Proseminar Künstliche Intelligenz
Artificial Intelligence is a central discipline nowadays in computer science. Research at the Institute of Artificial Intelligence focusses on knowledge-based techniques, i.e., how can we formalize and reason about knowledge within intelligent systems. Knowledge-based techniques complement learning-based techniques, e.g., to provide far-ranging foresight based on map knowedge for autonomous vehicles or for planning actions that an intelligent agent needs to perform in order to reach a certain goal. The seminar will introduce students to selected research topics in this area.
Because meaningful sentences are composed of meaningful words, any system that hopes to process natural languages as people do must have information about words and their meanings. This information is traditionally provided through dictionaries, and machine-readable dictionaries are now widely available. But dictionary entries evolved for the convenience of human readers, not for machines. WordNet provides a more effective combination of traditional lexicographic information and modern computing. WordNet is an online lexical database designed for use under program control. English nouns, verbs, adjectives, and adverbs are organized into sets of synonyms, each representinga lexicalized concept. Semantic relations link the synonym sets.
Betreuer: Michael Weldt
In classical planning, the task is to drive a system from a given initial state into a goal state by applying actions whose effects are deterministic and known. Classical planning can be formulated as search problem whose nodes represent the states of the system or enviroment, and whose edges capture the state transitions that the actions make possible. State-of-the-art methods in classical planning search towards the goal using heuristic functions that are automatically derived from the problem.
https://www.morganclaypool.com/doi/abs/10.2200/S00513ED1V01Y201306AIM022 (nur Teile von Kapitel 2)
Betreuer: Conny Olz
The Internet of Musical Things (IoMusT) is an emerging research area consisting of the extension of the Internet of Things paradigm to the music domain. Interoperability represents a central issue within this domain, where heterogeneous objects dedicated to the production and/or reception of musical content (Musical Things) are envisioned to communicate between each other. This paper proposes an ontology for the representation of the knowledge related to IoMusT ecosystems to facilitate interoperability between Musical Things. There was no previous comprehensive data model for the IoMusT domain, however the new ontology relates to existing ontologies, including the SOSA Ontology for the representation of sensors and actuators and the Music Ontology focusing on the production and consumption of music. This paper documents the design of the ontology and its evaluation with respect to specic requirements gathered from an extensive literature review, which was based on scenarios involving IoMusT stakeholders, such as performers and audience members.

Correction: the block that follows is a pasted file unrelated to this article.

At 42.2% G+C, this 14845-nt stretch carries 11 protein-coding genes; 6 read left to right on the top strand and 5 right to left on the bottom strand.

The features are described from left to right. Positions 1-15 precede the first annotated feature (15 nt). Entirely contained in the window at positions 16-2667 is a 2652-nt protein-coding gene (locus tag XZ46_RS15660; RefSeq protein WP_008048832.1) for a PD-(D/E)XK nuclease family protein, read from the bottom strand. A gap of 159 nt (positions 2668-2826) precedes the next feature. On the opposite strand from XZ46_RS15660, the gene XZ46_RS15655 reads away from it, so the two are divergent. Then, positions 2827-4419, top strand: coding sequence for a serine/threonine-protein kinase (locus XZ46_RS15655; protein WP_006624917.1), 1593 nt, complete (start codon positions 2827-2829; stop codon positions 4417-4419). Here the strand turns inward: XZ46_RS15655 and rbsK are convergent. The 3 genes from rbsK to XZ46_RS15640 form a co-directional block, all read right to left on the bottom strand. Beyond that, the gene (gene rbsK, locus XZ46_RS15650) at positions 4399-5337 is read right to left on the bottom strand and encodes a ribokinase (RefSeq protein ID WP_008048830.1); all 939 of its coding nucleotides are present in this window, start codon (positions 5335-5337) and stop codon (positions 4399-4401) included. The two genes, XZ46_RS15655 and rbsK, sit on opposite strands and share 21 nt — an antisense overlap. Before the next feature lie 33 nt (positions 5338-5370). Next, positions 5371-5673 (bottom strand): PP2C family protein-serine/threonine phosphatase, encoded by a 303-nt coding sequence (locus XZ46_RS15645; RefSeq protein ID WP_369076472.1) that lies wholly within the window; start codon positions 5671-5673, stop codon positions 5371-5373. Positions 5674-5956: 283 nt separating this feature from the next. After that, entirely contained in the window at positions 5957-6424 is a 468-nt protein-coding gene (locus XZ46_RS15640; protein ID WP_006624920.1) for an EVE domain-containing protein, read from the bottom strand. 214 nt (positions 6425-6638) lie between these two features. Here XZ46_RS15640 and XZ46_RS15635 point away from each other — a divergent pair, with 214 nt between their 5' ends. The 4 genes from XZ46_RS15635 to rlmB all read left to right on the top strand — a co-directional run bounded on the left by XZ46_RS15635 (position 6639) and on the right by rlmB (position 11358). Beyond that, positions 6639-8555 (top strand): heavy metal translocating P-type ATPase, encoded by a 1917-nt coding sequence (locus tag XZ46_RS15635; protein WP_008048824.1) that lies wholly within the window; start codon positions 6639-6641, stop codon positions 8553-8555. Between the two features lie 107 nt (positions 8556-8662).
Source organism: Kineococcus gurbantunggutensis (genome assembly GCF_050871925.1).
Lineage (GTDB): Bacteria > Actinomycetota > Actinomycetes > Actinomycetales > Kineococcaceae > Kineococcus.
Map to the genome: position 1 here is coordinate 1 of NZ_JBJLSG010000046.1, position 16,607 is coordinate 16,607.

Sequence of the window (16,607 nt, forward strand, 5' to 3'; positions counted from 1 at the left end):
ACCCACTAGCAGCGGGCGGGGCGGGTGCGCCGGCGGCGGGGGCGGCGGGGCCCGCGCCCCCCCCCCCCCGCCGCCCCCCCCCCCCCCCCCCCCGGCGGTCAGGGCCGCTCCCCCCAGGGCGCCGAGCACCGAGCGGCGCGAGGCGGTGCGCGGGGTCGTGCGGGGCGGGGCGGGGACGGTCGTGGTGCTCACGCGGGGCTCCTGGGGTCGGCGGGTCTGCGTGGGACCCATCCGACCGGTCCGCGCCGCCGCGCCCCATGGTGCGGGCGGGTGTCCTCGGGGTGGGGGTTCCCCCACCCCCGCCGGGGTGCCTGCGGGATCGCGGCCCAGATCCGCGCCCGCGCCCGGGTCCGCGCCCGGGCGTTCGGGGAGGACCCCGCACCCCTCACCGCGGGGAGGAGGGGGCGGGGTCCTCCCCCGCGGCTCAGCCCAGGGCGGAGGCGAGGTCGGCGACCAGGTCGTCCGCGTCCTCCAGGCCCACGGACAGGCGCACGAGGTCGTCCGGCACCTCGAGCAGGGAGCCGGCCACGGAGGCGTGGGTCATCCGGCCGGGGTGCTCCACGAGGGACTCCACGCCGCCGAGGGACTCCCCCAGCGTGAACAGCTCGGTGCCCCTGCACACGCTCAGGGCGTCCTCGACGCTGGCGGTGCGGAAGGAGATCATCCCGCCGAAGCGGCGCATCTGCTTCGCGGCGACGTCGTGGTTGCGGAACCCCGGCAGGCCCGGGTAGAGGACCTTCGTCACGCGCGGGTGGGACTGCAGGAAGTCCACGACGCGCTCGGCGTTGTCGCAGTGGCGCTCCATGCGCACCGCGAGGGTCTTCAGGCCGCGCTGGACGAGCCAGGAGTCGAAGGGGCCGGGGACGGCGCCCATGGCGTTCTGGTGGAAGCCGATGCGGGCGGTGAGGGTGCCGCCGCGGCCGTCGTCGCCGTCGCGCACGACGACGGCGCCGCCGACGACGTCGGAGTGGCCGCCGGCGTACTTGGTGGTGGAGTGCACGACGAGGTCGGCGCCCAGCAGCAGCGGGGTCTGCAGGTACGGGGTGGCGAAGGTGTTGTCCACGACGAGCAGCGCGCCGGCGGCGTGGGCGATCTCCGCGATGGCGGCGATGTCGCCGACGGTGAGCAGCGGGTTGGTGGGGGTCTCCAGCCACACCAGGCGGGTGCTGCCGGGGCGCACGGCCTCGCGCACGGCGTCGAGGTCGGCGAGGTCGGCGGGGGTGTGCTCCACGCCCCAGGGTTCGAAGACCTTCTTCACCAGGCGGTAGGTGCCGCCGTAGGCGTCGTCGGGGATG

Schwarmintelligenz beschreibt ein natürliches Phänomen, bei dem Individuen, trotz ihrer oftmals eingeschränkten Fähigkeiten, dennoch in der Lage sind, komplexe Aufgaben als vereintes Kollektiv zu lösen. Ein typisches Beispiel hierfür ist die Wegfindung von Ameisen, wobei aufgrund der indirekten Interaktion mittels Pheromonspuren, immer der kürzeste bzw. effektivste Weg zu einer Futterquelle gefunden wird. In der Informatik findet man Schwarmintelligenz hauptsächlich im Kontext von Optimierungsproblemen wieder, wofür Algorithmen, wie zum Beispiel Ant Colony Optimization (Dorigo) oder Particle Swarm Optimization (Eberhart, Kennedy, Shi), zum Einsatz kommen.
Ambient Intelligence beschäftigt sich damit, intelligente Technologien in Umgebungen zu integrieren, um besser auf die Bedürfnisse der Benutzer eingehen zu können. Hierfür werden, einerseits, mittels Sensoren, verschiedene Daten über die Umgebung und deren Entitäten gesammelt, während man, andererseits, Methoden aus der KI, wie z.B. Reasoning, verwendet, um diese Daten zu verarbeiten. Typische Beispiele sind Smart Homes (Einschalten der Heizung, wenn Benutzer von Arbeit kommt), e-Health (Notruf, wenn Benutzer sich verletzt) oder Smart Cities (Regulierung von Verkehr zur Verhinderung von Staus).